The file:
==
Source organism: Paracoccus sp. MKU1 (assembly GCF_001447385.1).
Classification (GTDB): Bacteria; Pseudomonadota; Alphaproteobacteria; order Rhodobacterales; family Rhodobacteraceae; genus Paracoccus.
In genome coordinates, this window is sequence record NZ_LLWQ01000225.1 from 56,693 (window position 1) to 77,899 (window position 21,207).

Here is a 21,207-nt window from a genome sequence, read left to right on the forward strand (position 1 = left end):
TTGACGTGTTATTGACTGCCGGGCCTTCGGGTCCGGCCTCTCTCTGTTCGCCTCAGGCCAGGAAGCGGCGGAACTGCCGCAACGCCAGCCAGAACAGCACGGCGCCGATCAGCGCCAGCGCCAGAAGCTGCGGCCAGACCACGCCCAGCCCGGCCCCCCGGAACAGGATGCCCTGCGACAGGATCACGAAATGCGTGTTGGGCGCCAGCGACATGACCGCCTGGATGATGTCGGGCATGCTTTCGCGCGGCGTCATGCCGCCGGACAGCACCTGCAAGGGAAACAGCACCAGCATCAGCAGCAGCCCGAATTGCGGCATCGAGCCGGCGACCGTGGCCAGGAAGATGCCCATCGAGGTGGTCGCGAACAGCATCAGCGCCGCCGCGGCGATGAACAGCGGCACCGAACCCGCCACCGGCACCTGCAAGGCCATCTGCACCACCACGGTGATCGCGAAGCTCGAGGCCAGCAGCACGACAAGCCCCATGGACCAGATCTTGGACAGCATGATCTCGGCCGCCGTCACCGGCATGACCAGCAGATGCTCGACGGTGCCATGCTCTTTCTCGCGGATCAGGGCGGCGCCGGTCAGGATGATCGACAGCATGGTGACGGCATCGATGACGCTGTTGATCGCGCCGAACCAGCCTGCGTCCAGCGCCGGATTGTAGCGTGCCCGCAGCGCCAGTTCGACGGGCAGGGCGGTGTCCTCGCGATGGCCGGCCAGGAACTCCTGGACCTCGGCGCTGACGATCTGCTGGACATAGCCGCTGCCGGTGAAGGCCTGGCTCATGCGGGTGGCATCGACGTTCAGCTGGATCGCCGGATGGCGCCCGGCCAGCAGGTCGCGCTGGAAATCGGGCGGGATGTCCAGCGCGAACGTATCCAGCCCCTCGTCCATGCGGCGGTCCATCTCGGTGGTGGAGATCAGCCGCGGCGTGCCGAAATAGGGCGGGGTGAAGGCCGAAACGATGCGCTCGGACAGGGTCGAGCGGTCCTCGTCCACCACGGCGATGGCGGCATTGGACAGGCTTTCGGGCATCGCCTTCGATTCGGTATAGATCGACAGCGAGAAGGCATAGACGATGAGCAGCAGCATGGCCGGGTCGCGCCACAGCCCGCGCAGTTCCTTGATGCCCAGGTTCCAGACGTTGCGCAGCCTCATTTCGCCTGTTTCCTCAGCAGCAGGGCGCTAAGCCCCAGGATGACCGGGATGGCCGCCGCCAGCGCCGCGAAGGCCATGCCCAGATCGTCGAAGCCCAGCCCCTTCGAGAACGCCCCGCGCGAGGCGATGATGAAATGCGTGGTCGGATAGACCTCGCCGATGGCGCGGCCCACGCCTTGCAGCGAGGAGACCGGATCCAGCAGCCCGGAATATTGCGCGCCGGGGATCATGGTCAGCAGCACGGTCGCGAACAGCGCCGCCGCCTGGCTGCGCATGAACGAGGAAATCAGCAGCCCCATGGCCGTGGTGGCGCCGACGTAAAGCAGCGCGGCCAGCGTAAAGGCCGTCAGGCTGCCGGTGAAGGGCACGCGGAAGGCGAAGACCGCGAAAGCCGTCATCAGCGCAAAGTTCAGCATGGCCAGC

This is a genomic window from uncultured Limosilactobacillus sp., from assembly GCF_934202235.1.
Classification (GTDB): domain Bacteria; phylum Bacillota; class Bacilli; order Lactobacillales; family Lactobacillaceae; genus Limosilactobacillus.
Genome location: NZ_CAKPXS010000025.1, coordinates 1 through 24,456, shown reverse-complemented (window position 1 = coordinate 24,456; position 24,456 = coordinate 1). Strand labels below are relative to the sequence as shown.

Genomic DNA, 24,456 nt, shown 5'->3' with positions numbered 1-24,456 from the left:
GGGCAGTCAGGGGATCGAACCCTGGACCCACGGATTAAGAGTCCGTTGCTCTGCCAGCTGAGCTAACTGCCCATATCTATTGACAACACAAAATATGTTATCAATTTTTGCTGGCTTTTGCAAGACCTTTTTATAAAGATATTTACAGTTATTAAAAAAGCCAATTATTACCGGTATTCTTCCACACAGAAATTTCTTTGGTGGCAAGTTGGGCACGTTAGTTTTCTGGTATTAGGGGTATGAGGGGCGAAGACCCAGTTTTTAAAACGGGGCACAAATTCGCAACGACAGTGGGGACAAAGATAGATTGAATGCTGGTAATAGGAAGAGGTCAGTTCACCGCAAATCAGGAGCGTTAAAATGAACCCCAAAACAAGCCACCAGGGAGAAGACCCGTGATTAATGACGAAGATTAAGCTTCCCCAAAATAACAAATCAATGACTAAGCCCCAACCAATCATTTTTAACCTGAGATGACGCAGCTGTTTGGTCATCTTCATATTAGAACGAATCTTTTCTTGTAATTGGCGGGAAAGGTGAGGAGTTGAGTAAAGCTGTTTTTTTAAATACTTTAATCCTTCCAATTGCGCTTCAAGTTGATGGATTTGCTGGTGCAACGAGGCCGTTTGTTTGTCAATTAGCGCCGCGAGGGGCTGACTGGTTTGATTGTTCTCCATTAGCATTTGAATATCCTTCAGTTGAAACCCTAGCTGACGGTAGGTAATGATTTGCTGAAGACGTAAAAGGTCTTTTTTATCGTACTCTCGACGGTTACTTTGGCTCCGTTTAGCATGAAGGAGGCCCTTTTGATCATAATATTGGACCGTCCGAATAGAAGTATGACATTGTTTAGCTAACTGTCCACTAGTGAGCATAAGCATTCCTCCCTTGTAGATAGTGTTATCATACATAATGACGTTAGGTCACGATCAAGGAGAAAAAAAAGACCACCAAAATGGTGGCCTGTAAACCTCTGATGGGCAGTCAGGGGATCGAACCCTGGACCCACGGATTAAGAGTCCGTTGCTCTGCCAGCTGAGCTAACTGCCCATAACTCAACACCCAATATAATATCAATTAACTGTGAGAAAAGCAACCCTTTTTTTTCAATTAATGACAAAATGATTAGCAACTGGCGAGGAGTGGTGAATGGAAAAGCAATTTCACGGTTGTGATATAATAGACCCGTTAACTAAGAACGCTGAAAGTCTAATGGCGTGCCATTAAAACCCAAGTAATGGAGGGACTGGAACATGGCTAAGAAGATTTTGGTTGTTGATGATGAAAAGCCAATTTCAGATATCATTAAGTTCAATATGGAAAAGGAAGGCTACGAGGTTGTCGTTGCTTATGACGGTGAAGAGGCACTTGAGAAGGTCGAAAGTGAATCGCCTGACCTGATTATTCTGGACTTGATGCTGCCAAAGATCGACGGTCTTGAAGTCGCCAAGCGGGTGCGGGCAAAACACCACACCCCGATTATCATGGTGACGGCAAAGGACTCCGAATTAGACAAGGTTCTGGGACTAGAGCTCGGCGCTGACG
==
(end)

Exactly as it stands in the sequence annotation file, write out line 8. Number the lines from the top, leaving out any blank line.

Genome location: NZ_CAKPXS010000025.1, coordinates 1 through 24,456, shown reverse-complemented (window position 1 = coordinate 24,456; position 24,456 = coordinate 1). Strand labels below are relative to the sequence as shown.